Zieglschmid, A. J. Friedrich (1903-1950)
A. J. Friedrich Zieglschmid (1903-50), philologist and editor of Hutterite literature. Born in Plauen, Germany, he came to America in 1922; he became professor of Germanic linguistics at Northwestern University, Evanston, IL, and at the time of his sudden death was professor at the University of Akron, Ohio. In 1938, during a trip to Europe, he discovered Hutterite manuscripts in Slovakia and Hungary, welcomed by him as documents of early New High German. Some of the texts thus collected (epistles) he published later in the Mennonite Quarterly Review (1941, 42 and 43) in a letter-perfect edition; in 1940 he published also a lengthy essay on the Hutterites under the title, "Die ungarischen Wiedertäufer bei Grimmelshausen" (Zeitschrift fur Kirchengeschichte LIX, 1940). Soon thereafter he decided to visit the present-day Hutterites in South Dakota in search of similar linguistic material. To his joy he "discovered" there the original of the Greater Chronicle (and later also the Smaller Chronicle). Since the Wolkan edition of 1923 was exhausted, the Brethren asked him to undertake a new edition, this time — upon his suggestion — in a letter-perfect form. In 1943 Die älteste Chronik der Hutterischen Brüder appeared, a volume of 1200 pages, with glossary, bibliography, maps, and ample, valuable footnotes, now an indispensable tool for Anabaptist research, published by the Carl Schurz Foundation in Philadelphia. Four years later, in 1947, the Klein-Geschichtsbuch der Hutterischen Brüder followed, a volume of 800 pages, in modernized German, likewise with full scholarly apparatus, issued by the same publisher. Up to the year 1802 Zieglschmid could use Johannes Waldner's text, but for the years 1802-1947 he had to find his own way, using an amazing variety of unknown or little-known material of great value, collected in part during many visits at the Bruderhofs of Canada and South Dakota. Next, Zieglschmid set out to produce a new critical edition of <em>Die Lieder der Hutterischen Brüder</em> (first edition at Scottdale, 1914), a tremendous undertaking covering more than 4,000 typewritten sheets. His sudden lamentable death cut short his endeavors.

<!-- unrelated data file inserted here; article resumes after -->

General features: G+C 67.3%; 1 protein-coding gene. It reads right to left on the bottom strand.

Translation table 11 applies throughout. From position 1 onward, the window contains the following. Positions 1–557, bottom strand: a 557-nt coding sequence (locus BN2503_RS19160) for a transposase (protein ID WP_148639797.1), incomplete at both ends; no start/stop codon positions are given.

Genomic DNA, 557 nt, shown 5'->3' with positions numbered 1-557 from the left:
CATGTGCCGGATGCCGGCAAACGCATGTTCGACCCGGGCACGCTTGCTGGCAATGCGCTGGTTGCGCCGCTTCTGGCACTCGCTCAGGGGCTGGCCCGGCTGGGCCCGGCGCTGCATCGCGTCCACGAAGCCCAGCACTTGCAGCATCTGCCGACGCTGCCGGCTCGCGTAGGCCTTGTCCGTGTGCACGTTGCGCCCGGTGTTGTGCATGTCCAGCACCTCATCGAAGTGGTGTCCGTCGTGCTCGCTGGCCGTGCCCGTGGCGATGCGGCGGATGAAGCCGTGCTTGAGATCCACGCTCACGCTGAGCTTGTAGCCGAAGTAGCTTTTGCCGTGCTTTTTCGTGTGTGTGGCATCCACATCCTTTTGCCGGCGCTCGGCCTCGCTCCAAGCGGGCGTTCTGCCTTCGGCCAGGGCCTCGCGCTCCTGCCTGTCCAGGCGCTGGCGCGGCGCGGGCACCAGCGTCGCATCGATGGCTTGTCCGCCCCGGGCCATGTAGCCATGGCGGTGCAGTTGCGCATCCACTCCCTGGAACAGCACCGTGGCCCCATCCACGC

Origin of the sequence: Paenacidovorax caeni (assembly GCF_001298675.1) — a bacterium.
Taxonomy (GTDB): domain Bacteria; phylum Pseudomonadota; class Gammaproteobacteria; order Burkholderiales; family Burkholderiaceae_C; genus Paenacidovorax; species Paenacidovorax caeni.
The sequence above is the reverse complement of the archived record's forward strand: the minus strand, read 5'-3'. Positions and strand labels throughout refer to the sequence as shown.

Starting as a philologist knowing little of the church-historical significance of his subject, Zieglsclimid very soon became so intensely interested in the life and fate of the Brethren that all his later work (after 1940) became truly a work of love and dedication. The Hutterites responded warmly to this service and acknowledged it publicly by a letter printed in the Klein-Geschichtsbuch (773).
Other publications by Zieglschmid include "The Hutterians on the American Continent," German-American Review VIII (1942); and "An Unpublished 'Hausbrief of Grimmelshausen's Hungarian Anabaptists," Germanic Review XV (April 1940).
Friedmann, R. "A. J. F. Zieglschmid, an Obituary." Mennonite Quarterly Review XXIV (1950): 364 f.
Cite This Article
Friedmann, Robert. "Zieglschmid, A. J. Friedrich (1903-1950)." Global Anabaptist Mennonite Encyclopedia Online. 1959. Web. 24 Oct 2017. http://gameo.org/index.php?title=Zieglschmid,_A._J._Friedrich_(1903-1950)&oldid=79014.
Friedmann, Robert. (1959). Zieglschmid, A. J. Friedrich (1903-1950). Global Anabaptist Mennonite Encyclopedia Online. Retrieved 24 October 2017, from http://gameo.org/index.php?title=Zieglschmid,_A._J._Friedrich_(1903-1950)&oldid=79014.
Adapted by permission of Herald Press, Harrisonburg, Virginia, from Mennonite Encyclopedia, Vol. 4, pp. 1026-1027. All rights reserved.
©1996-2017 by the Global Anabaptist Mennonite Encyclopedia Online. All rights reserved.